— In the latest violent unrest since India‘s Hindu nationalist government passed a controversial citizenship law, a masked mob tore through the dorms at a top university, beating students and teachers. Who were the attackers, and why didn’t police stop them?

— More than a century after the overthrow of the monarchy in Brazil, the rise of far-right President Jair Bolsonaro last year has emboldened Brazilian royalists who feel republicanism has wrecked the country — not least the man who would be king.

— With no end in sight to Australia’s wildfire crisis, authorities are counting the costs after properties in small coastal towns and alpine villages were razed by fires so large they generated dry thunderstorms. They’re also warning of dangerous conditions again later this week.


— Johnson & Johnson has settled a California woman’s case arguing its asbestos-laced baby powder caused her cancer — an unusual mid-trial settlement amid the sprawling nationwide litigation over the product.

— As Americans sour on milk, Borden just became the second major dairy in two months to declare bankruptcy.


— After the Rams finished 9-7 and missed the playoffs this season, Wade Phillips is leaving as defensive coordinator.

— As Alabama quarterback Tua Tagovailoa heads for the NFL, freshman Bryce YoungThe Times’ regional player of the year — could be in position to take the reins of one of college football’s superpowers.

— Oddsmakers don’t think Tom Brady is about to leave the Patriots, but if he does, they have thoughts on where he might land.


— The Times’ editorial board doesn’t like that California forces publicly traded companies to seat women on their boards, but it admits the law is working.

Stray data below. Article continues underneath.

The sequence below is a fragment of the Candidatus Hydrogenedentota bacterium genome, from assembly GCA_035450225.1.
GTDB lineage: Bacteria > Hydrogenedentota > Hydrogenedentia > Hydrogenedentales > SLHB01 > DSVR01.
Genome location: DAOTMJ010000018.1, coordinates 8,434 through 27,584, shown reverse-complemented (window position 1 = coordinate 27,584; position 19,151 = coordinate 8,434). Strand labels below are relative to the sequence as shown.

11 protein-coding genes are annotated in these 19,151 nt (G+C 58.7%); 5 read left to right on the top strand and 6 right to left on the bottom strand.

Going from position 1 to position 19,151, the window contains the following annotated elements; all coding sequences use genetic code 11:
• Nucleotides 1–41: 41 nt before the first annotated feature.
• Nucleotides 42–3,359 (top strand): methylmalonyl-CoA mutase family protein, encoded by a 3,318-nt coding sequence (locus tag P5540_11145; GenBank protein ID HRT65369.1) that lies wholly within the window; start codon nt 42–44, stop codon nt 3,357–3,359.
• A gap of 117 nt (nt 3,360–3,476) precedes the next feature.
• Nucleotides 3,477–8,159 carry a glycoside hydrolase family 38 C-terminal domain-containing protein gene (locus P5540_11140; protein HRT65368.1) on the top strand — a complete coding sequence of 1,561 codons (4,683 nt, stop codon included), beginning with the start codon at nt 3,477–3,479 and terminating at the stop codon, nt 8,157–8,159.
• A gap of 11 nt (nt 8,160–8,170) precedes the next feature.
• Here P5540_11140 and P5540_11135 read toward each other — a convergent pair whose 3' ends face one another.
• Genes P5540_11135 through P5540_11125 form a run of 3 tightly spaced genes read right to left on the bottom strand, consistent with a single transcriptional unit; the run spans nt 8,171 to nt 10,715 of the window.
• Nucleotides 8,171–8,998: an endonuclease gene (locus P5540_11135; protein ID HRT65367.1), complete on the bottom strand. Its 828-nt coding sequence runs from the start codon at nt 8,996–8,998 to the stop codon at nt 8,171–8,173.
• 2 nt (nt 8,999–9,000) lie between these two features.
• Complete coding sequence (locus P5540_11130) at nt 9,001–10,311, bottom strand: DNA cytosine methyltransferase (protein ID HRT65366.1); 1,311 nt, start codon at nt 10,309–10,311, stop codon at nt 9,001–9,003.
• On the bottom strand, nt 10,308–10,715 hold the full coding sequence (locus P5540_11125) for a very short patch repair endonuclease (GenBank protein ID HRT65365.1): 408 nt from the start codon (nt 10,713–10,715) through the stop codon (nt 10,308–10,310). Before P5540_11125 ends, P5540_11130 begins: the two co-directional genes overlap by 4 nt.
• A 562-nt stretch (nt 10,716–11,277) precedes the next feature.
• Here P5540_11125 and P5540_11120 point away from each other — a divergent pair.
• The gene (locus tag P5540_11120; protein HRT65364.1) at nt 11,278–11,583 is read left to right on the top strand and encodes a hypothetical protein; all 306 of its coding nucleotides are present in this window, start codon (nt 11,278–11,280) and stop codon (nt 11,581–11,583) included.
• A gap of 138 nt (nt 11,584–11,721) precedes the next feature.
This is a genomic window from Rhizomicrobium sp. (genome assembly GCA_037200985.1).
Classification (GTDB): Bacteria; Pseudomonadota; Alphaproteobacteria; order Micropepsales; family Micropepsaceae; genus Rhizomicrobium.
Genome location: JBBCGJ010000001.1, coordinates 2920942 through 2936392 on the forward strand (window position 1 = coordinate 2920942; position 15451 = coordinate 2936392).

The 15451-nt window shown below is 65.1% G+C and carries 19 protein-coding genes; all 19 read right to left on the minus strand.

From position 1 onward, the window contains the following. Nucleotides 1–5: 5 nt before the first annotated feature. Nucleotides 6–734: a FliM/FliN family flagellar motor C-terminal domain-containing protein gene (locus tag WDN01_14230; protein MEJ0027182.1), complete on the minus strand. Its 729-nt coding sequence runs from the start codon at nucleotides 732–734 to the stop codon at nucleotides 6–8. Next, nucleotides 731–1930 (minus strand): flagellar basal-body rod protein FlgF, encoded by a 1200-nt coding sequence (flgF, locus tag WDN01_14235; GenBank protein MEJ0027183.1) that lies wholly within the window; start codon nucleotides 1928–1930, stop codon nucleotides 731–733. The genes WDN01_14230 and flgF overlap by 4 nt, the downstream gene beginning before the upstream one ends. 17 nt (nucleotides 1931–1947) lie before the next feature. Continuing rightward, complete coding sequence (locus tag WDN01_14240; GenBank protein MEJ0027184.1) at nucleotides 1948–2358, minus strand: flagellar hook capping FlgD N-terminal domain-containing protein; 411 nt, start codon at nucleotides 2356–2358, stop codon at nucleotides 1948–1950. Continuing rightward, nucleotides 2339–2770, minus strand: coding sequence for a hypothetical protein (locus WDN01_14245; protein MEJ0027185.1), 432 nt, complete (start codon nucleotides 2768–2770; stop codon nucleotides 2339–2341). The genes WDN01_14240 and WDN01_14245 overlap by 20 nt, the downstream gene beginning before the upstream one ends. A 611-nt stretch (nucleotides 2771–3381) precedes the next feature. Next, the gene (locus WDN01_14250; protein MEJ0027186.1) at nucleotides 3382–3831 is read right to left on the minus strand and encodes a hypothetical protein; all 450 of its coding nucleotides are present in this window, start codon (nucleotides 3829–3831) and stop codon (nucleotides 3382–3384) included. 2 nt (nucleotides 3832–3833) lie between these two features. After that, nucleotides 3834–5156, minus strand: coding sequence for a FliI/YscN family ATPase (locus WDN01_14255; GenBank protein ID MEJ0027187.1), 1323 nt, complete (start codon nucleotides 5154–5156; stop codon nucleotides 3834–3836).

— Trump is winging it with Iran, and while we still don’t know where the killing of the country’s most popular general will lead, the early signs aren’t good, the editorial board says.


— Why is New York City’s record on recycling so much worse than other big cities’? The answer involves a glut of garbage, a habit of outsourcing to poorer places and a slew of failures by two consecutive mayors turned presidential candidates. (Politico New York)

— Well before he became Trump’s son-in-law, Jared Kushner shared his appetite for risk and his comfort presiding over a tight-knit family real estate business. But his family history is often at odds with how he supports Trump. (The New Yorker)

Private equity brought down Toys R Us, Payless Shoes and RadioShack. Its critics include Taylor Swift and Sen. Elizabeth Warren. So how does it work, and why is it killing everything you love? (Vox)


Netflix didn’t dominate the Golden Globes as had been expected, but after the lackluster haul of wins, its party was still the most lavish ticket in town. There were flip-flops that guests could wear, leaving their painful heels with a “shoe valet.” There was a dim sum station. There was an ice cream sundae bar. Most important, there were plenty of famous people dancing.